Algorithm also enhanced physicians’ performances when used as a second reader.
A deep learning–based automatic detection (DLAD) algorithm outperformed physicians in radiograph classification and nodule detection performance for malignant pulmonary nodules on chest radiographs, according to a study published online in the journal Radiology.
Researchers from Korea performed a retrospective study to develop and validate a DLAD for malignant pulmonary nodules on chest radiographs and to compare its performance with physicians, including thoracic radiologists.
The DLAD was developed by using 43,292 chest radiographs (normal radiograph–to–nodule radiograph ratio, 34,067:9225) in 34,676 patients (healthy-to-nodule ratio, 30,784:3892). There were 19,230 men (mean age, 52.8 years; age range, 18–99 years) and 15,446 women (mean age, 52.3 years; age range, 18–98 years). The radiographs were obtained between 2010 and 2015, and were labeled and partially annotated by 13 board-certified radiologists, in a convolutional neural network.
Radiograph classification and nodule detection performances of DLAD were validated by using one internal and four external data sets from three South Korean hospitals and one U.S. hospital. For internal and external validation, radiograph classification and nodule detection performances of DLAD were evaluated by using the area under the receiver operating characteristic curve (AUROC) and jackknife alternative free-response receiver-operating characteristic (JAFROC) figure of merit (FOM), respectively. An observer performance test involving 18 physicians, including nine board-certified radiologists, was conducted by using one of the four external validation data sets. Performances of DLAD, physicians, and physicians assisted with DLAD were evaluated and compared.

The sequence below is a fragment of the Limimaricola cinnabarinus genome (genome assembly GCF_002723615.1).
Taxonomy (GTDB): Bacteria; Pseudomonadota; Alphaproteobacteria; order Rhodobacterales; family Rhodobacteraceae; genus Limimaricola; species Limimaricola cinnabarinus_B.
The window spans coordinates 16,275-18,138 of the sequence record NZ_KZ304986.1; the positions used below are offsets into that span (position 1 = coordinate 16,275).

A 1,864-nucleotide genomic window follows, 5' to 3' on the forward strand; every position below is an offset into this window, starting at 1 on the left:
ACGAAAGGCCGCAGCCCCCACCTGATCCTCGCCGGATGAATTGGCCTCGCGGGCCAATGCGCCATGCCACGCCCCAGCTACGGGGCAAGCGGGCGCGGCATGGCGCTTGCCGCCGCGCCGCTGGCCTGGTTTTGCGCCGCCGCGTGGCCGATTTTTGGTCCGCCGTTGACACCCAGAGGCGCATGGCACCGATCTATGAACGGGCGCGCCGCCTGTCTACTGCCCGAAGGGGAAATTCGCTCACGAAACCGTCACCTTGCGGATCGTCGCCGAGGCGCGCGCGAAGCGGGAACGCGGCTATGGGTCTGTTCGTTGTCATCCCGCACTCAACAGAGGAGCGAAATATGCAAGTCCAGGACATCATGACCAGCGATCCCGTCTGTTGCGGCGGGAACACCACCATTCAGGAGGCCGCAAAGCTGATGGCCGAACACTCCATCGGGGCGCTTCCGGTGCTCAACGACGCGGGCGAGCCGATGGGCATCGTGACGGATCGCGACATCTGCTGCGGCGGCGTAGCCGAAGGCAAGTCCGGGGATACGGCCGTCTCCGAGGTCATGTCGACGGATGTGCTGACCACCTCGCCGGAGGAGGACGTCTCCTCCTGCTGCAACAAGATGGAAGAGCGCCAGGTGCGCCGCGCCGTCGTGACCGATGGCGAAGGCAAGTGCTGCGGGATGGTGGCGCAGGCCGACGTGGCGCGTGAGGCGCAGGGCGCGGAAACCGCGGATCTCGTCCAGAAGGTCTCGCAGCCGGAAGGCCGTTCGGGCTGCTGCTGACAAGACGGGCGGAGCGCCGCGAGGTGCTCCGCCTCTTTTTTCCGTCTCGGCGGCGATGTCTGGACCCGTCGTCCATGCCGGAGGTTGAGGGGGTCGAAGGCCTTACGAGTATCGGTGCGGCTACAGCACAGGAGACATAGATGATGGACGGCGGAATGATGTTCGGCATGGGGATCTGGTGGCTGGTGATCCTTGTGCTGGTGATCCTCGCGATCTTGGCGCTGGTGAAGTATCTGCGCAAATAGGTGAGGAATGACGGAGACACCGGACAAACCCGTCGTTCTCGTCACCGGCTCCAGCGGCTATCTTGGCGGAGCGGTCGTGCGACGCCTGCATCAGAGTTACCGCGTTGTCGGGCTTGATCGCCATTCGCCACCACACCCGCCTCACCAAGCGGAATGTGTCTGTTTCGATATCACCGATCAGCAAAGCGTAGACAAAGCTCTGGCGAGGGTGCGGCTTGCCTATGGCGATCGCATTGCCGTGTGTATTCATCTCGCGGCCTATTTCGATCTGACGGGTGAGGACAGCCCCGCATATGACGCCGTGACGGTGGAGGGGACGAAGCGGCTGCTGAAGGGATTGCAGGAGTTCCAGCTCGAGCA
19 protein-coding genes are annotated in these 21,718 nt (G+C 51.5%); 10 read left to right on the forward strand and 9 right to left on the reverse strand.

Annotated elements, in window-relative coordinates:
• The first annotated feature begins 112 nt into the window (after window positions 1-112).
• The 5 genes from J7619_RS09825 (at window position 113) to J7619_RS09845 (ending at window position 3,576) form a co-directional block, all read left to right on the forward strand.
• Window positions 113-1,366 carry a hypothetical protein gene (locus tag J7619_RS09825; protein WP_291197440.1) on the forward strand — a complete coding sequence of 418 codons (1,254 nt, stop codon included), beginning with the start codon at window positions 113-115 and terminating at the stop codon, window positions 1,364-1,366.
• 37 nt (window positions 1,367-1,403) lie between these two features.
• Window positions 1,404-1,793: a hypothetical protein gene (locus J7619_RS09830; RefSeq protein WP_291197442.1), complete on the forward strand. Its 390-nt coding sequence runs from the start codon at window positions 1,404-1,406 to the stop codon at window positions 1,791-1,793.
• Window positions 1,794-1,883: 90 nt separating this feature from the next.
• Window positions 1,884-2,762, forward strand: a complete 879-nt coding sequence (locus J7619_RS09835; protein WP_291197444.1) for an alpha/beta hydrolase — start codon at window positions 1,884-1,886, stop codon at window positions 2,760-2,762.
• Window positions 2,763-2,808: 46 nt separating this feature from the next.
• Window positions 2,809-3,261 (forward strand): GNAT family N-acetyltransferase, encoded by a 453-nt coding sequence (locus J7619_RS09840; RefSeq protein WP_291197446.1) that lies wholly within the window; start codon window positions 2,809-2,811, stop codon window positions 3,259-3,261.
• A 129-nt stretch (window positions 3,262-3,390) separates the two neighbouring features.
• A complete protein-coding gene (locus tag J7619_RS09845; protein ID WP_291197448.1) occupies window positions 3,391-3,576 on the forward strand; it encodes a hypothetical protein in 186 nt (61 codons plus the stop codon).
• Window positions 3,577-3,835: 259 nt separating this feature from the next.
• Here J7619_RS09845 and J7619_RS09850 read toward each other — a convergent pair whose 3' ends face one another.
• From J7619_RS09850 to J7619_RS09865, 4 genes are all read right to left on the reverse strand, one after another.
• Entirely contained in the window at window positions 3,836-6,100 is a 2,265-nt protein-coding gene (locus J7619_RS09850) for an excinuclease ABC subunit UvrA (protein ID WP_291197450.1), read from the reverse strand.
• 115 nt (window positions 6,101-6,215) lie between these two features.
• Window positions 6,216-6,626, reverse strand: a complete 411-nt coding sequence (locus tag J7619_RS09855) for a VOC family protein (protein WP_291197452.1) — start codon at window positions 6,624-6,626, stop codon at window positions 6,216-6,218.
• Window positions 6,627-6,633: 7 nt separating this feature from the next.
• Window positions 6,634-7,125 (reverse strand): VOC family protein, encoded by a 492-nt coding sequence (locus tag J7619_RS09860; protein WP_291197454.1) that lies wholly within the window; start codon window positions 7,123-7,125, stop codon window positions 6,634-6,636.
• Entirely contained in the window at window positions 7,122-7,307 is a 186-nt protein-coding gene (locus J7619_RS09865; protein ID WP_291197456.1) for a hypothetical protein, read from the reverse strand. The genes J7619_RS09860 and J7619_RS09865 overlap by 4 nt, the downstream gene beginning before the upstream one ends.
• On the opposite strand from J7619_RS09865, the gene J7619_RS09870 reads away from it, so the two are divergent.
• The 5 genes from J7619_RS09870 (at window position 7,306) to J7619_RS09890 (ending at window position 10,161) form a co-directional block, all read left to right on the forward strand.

The results showed that according to one internal and four external validation data sets, radiograph classification and nodule detection performances of DLAD were a range of 0.92–0.99 (AUROC) and 0.831–0.924 (JAFROC FOM), respectively. DLAD showed a higher AUROC and JAFROC FOM at the observer performance test than 17 of 18 and 15 of 18 physicians, respectively. All physicians showed improved nodule detection performances with DLAD (mean JAFROC FOM improvement, 0.043; range, 0.006–0.190).
The researchers concluded that this deep learning–based automatic detection algorithm outperformed physicians in radiograph classification and nodule detection performance for malignant pulmonary nodules on chest radiographs, and it enhanced physicians’ performances when used as a second reader.